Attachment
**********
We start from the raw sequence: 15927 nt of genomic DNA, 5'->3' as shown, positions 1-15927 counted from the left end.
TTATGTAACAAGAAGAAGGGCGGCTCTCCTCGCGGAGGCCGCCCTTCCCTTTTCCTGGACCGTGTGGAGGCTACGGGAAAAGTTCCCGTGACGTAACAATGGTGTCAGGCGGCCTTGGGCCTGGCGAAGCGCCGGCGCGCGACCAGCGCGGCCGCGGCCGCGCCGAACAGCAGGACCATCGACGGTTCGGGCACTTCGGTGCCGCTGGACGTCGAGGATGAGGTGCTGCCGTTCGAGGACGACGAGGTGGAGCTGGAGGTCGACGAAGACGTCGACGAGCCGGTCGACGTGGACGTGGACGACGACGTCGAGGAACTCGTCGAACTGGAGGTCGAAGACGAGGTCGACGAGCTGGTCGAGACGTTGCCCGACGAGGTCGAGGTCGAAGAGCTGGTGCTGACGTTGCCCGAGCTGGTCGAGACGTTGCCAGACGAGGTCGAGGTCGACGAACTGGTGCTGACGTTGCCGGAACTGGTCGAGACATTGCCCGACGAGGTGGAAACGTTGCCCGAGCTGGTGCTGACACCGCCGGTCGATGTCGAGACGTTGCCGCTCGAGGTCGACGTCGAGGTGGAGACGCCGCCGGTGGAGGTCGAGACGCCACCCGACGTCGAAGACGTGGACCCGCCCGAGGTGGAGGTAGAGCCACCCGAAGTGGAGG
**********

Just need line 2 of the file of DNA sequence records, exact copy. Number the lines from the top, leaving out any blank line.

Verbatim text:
TTATGTAACAAGAAGAAGGGCGGCTCTCCTCGCGGAGGCCGCCCTTCCCTTTTCCTGGACCGTGTGGAGGCTACGGGAAAAGTTCCCGTGACGTAACAATGGTGTCAGGCGGCCTTGGGCCTGGCGAAGCGCCGGCGCGCGACCAGCGCGGCCGCGGCCGCGCCGAACAGCAGGACCATCGACGGTTCGGGCACTTCGGTGCCGCTGGACGTCGAGGATGAGGTGCTGCCGTTCGAGGACGACGAGGTGGAGCTGGAGGTCGACGAAGACGTCGACGAGCCGGTCGACGTGGACGTGGACGACGACGTCGAGGAACTCGTCGAACTGGAGGTCGAAGACGAGGTCGACGAGCTGGTCGAGACGTTGCCCGACGAGGTCGAGGTCGAAGAGCTGGTGCTGACGTTGCCCGAGCTGGTCGAGACGTTGCCAGACGAGGTCGAGGTCGACGAACTGGTGCTGACGTTGCCGGAACTGGTCGAGACATTGCCCGACGAGGTGGAAACGTTGCCCGAGCTGGTGCTGACACCGCCGGTCGATGTCGAGACGTTGCCGCTCGAGGTCGACGTCGAGGTGGAGACGCCGCCGGTGGAGGTCGAGACGCCACCCGACGTCGAAGACGTGGACCCGCCCGAGGTGGAGGTAGAGCCACCCGAAGTGGAGG